Woman in UK diagnosed with new Ebola-like disease with 40% mortality rate

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A viral disease with a 40% mortality rate has been detected in a woman in the UK.

Crimean-Congo haemorrhagic fever is an illness typically spread through ticks and livestock animals in countries where the disease is endemic.

Similar to Ebola, CCHF proves fatal in over a third of cases and has similar symptoms when it is first caught.

However, it differs from Ebola in that it is not easily transmitted from human to human, according to the Mirror.

The UK victim had recently traveled to Central Asia, before being diagnosed with CCHF at Cambridge University Hospitals NHS Foundation Trust.

She is currently receiving specialist treatment at the Royal Free Hospital in London.

Dr Susan Hopkins, chief medical adviser at the UKHSA, said the virus “does not spread easily between people and the overall risk to the public is very low”.

She said the agency was working to contact people who have been in close contact with the woman to assess them and provide advice.

It is the third known case of fever in the UK, with prior cases reported in 2012 and 2014, both of which did not spread.



It is passed through tick bits.
Lyme Disease Infected Tick Insect Crawling on Skin. Encephalitis Virus or Lyme Borreliosis Disease Infectious Dermacentor Tick Arachnid Parasite Macro.

According to the World Health Organisation, if patients die it is usually in the second week of infection.

In patients who recover, improvement generally begins on the ninth or 10th day after the onset of illness.

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Dr Hopkins added: “UKHSA and the NHS have well-established and robust infection control procedures for dealing with cases of imported infectious disease and these will be strictly followed.”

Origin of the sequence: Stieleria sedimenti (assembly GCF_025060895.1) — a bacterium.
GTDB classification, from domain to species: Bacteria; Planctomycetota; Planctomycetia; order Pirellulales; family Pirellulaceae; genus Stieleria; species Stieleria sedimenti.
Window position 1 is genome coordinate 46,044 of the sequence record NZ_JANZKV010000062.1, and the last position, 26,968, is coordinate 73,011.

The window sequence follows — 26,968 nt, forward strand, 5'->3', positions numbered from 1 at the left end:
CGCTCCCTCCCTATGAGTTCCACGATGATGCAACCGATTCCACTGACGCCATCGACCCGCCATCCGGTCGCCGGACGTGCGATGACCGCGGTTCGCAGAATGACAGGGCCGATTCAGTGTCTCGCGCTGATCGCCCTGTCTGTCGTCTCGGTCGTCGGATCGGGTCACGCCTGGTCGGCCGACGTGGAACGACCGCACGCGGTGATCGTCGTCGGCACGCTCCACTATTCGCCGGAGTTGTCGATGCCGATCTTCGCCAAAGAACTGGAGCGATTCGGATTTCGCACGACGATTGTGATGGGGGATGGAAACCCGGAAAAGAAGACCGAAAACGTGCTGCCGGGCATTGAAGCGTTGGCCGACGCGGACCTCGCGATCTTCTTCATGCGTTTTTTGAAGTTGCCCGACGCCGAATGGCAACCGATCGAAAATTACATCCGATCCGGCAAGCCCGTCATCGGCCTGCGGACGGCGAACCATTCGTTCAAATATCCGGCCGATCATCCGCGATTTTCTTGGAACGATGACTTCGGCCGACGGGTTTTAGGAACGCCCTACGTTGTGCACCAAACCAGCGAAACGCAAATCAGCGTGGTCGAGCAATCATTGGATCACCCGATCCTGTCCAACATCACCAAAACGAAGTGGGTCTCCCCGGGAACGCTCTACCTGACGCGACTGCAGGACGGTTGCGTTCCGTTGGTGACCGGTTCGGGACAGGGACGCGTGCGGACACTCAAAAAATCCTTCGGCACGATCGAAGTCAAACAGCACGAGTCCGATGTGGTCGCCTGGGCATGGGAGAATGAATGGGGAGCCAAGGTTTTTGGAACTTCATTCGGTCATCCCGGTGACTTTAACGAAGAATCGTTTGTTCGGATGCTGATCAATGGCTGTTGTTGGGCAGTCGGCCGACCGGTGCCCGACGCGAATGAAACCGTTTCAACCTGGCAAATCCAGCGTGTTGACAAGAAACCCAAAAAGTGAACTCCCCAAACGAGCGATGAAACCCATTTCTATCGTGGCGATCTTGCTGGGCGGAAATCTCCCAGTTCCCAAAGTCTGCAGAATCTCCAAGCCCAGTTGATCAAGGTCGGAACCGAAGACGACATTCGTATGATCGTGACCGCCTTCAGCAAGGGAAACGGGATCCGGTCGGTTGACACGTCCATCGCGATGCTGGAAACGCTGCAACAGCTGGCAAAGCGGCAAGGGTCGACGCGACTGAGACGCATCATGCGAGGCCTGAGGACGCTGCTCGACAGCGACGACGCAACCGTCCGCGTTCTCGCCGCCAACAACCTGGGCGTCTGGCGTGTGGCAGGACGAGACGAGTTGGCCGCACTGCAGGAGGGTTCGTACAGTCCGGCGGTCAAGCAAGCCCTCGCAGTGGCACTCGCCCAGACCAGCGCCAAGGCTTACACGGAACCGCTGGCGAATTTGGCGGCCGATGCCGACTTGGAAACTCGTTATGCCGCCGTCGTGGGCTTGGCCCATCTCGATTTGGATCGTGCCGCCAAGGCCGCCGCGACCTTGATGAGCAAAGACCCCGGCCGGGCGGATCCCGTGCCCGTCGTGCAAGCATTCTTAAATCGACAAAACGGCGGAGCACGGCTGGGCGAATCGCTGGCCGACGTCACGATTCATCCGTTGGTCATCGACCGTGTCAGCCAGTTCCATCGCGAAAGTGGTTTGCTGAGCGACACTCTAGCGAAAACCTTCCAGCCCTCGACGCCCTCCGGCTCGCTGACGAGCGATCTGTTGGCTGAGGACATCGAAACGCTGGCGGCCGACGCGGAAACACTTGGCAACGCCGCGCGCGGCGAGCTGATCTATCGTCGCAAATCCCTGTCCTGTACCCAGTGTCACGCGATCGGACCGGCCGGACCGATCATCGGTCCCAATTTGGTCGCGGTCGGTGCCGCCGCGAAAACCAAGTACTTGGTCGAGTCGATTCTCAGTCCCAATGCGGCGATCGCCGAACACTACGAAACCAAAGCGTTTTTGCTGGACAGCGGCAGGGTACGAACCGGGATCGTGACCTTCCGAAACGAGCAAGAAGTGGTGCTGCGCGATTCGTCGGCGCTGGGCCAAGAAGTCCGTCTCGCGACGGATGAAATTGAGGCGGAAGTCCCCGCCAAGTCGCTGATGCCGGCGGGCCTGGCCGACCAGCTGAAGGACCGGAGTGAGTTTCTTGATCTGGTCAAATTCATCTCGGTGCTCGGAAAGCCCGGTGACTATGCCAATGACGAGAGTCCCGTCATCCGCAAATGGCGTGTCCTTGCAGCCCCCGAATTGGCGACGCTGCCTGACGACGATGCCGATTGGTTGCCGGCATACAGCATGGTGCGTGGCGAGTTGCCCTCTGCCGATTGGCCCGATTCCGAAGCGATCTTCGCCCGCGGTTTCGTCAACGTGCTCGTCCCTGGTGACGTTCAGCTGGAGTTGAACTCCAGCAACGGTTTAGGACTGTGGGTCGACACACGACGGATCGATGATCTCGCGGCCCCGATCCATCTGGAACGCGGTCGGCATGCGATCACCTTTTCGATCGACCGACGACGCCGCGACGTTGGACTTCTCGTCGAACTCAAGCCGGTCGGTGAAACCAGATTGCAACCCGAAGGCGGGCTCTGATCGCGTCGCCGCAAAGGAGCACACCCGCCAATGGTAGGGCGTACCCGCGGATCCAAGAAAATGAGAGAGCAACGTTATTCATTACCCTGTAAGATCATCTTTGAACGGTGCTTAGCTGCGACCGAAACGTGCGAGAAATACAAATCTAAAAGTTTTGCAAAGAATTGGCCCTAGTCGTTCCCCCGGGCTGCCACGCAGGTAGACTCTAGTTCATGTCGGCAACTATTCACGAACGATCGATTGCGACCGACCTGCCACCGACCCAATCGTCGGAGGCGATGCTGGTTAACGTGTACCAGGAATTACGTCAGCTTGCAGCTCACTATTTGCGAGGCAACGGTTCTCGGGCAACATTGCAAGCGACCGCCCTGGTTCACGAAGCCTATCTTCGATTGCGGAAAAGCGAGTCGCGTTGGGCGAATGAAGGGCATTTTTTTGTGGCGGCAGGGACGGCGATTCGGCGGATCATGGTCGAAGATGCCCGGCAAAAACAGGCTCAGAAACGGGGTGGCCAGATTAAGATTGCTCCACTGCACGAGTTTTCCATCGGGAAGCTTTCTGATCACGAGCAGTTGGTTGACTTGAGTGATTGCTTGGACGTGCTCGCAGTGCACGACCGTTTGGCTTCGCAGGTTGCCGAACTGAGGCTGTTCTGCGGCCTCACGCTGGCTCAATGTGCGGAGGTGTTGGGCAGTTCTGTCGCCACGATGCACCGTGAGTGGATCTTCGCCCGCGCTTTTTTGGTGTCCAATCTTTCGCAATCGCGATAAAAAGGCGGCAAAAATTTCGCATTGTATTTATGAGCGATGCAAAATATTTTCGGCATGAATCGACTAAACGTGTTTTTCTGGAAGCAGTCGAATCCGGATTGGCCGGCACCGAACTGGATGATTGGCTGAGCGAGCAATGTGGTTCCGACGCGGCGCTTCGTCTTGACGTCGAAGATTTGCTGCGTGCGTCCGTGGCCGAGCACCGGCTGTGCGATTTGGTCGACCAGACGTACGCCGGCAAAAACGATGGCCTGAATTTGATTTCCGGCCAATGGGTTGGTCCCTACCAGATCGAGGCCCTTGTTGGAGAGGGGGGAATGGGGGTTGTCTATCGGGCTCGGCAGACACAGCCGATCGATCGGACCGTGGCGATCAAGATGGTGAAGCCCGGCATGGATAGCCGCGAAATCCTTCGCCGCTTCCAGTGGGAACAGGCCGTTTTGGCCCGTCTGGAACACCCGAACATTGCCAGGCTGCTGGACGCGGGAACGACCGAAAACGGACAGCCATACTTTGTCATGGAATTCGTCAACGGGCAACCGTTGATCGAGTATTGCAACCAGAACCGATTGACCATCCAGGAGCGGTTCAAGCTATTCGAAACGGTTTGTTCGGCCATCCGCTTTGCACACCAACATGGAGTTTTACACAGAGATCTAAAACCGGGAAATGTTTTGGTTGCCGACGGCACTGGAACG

The disease was first described in the Crimea in 1944 and given the name Crimean haemorrhagic fever, according to the World Health Organisation.

In 1969 it was recognized that the pathogen causing Crimean haemorrhagic fever was the same as that responsible for an illness identified in 1956 in the Congo.

The linkage of the two place names resulted in the current name for the disease and the virus.

The WHO reports: “Crimean-Congo haemorrhagic fever is a viral haemorrhagic fever usually transmitted by ticks.



Crimean-Congo haemorrhagic fever (CCHF) has a high mortality rate.
Crimean-Congo haemorrhagic fever (CCHF) has a high mortality rate.

“It can also be contracted through contact with viraemic animal tissues (animal tissue where the virus has entered the bloodstream) during and immediately post-slaughter of animals.

“CCHF outbreaks constitute a threat to public health services as the virus can lead to epidemics, has a high case fatality ratio (10-40%), potentially results in hospital and health facility outbreaks, and is difficult to prevent and treat.

“CCHF is endemic in all of Africa, the Balkans, the Middle East and in Asia.”



According to WHO, CCHF is
According to WHO, CCHF is “endemic in all of Africa, the Balkans, the Middle East and in Asia.”

The WHO says following infection by a tick bite, the incubation period of Crimean-Congo haemorrhagic fever is usually one to three days, with a maximum of nine days.

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Following contact with infected blood or tissues, the incubation period is usually five to six days, with a maximum of 13 days.

They add that the onset of symptoms is sudden, and are fever, muscle ache, dizziness, neck pain, backache, headache, sore eyes and photophobia (sensitivity to light).

People may also have nausea, vomiting, diarrhoea, abdominal pain and sore throat early on, followed by sharp mood swings and confusion.

After two to four days, the agitation may be replaced by sleepiness, depression and lassitude, and the abdominal pain may localize to the upper right quadrant, with detectable hepatomegaly (liver enlargement), the WHO reports.

Other clinical signs include a fast heart rate, enlarged lymph nodes and a rash caused by bleeding into the skin.

There is usually evidence of hepatitis, and severely ill patients may experience rapid kidney deterioration, sudden liver failure or pulmonary failure after the fifth day of illness.

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George Holan

George Holan is chief editor at Plainsmen Post and has articles published in many notable publications in the last decade.

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